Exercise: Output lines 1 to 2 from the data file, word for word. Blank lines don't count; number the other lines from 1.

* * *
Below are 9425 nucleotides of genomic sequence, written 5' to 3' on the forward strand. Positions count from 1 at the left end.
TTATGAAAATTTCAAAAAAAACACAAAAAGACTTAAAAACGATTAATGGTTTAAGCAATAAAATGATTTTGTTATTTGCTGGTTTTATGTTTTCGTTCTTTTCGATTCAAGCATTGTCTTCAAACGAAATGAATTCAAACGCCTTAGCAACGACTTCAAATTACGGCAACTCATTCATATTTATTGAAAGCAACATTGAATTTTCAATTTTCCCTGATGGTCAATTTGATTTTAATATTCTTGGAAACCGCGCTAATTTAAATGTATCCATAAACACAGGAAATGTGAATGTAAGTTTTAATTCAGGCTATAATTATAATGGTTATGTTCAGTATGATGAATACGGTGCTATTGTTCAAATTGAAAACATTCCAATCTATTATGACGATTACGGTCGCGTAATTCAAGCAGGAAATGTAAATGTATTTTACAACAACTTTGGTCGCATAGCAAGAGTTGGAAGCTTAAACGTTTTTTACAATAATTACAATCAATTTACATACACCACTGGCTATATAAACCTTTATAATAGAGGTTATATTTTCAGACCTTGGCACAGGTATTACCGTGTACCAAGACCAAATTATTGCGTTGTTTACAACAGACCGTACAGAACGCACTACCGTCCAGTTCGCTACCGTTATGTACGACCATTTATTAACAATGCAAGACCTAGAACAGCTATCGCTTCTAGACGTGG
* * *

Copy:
Below are 9425 nucleotides of genomic sequence, written 5' to 3' on the forward strand. Positions count from 1 at the left end.
TTATGAAAATTTCAAAAAAAACACAAAAAGACTTAAAAACGATTAATGGTTTAAGCAATAAAATGATTTTGTTATTTGCTGGTTTTATGTTTTCGTTCTTTTCGATTCAAGCATTGTCTTCAAACGAAATGAATTCAAACGCCTTAGCAACGACTTCAAATTACGGCAACTCATTCATATTTATTGAAAGCAACATTGAATTTTCAATTTTCCCTGATGGTCAATTTGATTTTAATATTCTTGGAAACCGCGCTAATTTAAATGTATCCATAAACACAGGAAATGTGAATGTAAGTTTTAATTCAGGCTATAATTATAATGGTTATGTTCAGTATGATGAATACGGTGCTATTGTTCAAATTGAAAACATTCCAATCTATTATGACGATTACGGTCGCGTAATTCAAGCAGGAAATGTAAATGTATTTTACAACAACTTTGGTCGCATAGCAAGAGTTGGAAGCTTAAACGTTTTTTACAATAATTACAATCAATTTACATACACCACTGGCTATATAAACCTTTATAATAGAGGTTATATTTTCAGACCTTGGCACAGGTATTACCGTGTACCAAGACCAAATTATTGCGTTGTTTACAACAGACCGTACAGAACGCACTACCGTCCAGTTCGCTACCGTTATGTACGACCATTTATTAACAATGCAAGACCTAGAACAGCTATCGCTTCTAGACGTGG